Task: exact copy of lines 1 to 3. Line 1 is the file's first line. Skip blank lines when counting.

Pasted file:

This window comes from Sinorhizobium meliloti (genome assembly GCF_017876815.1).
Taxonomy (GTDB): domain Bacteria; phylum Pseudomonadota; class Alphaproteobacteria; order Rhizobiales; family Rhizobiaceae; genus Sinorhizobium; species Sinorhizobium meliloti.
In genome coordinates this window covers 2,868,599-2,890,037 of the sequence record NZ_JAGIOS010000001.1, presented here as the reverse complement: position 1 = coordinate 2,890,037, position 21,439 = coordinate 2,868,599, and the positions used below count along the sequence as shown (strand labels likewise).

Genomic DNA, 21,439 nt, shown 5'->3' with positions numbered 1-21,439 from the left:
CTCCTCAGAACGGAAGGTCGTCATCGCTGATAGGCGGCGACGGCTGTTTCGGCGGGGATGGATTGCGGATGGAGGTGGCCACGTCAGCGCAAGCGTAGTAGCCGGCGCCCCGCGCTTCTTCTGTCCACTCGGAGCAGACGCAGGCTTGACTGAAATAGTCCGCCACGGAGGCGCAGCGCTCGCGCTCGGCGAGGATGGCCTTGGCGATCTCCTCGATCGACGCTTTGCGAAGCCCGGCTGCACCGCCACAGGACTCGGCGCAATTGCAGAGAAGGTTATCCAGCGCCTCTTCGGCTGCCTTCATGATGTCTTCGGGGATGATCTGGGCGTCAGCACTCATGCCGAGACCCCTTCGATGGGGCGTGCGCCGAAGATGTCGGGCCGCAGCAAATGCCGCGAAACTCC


This window comes from Sinorhizobium meliloti (genome assembly GCF_017876815.1).
Taxonomy (GTDB): domain Bacteria; phylum Pseudomonadota; class Alphaproteobacteria; order Rhizobiales; family Rhizobiaceae; genus Sinorhizobium; species Sinorhizobium meliloti.
In genome coordinates this window covers 2,868,599-2,890,037 of the sequence record NZ_JAGIOS010000001.1, presented here as the reverse complement: position 1 = coordinate 2,890,037, position 21,439 = coordinate 2,868,599, and the positions used below count along the sequence as shown (strand labels likewise).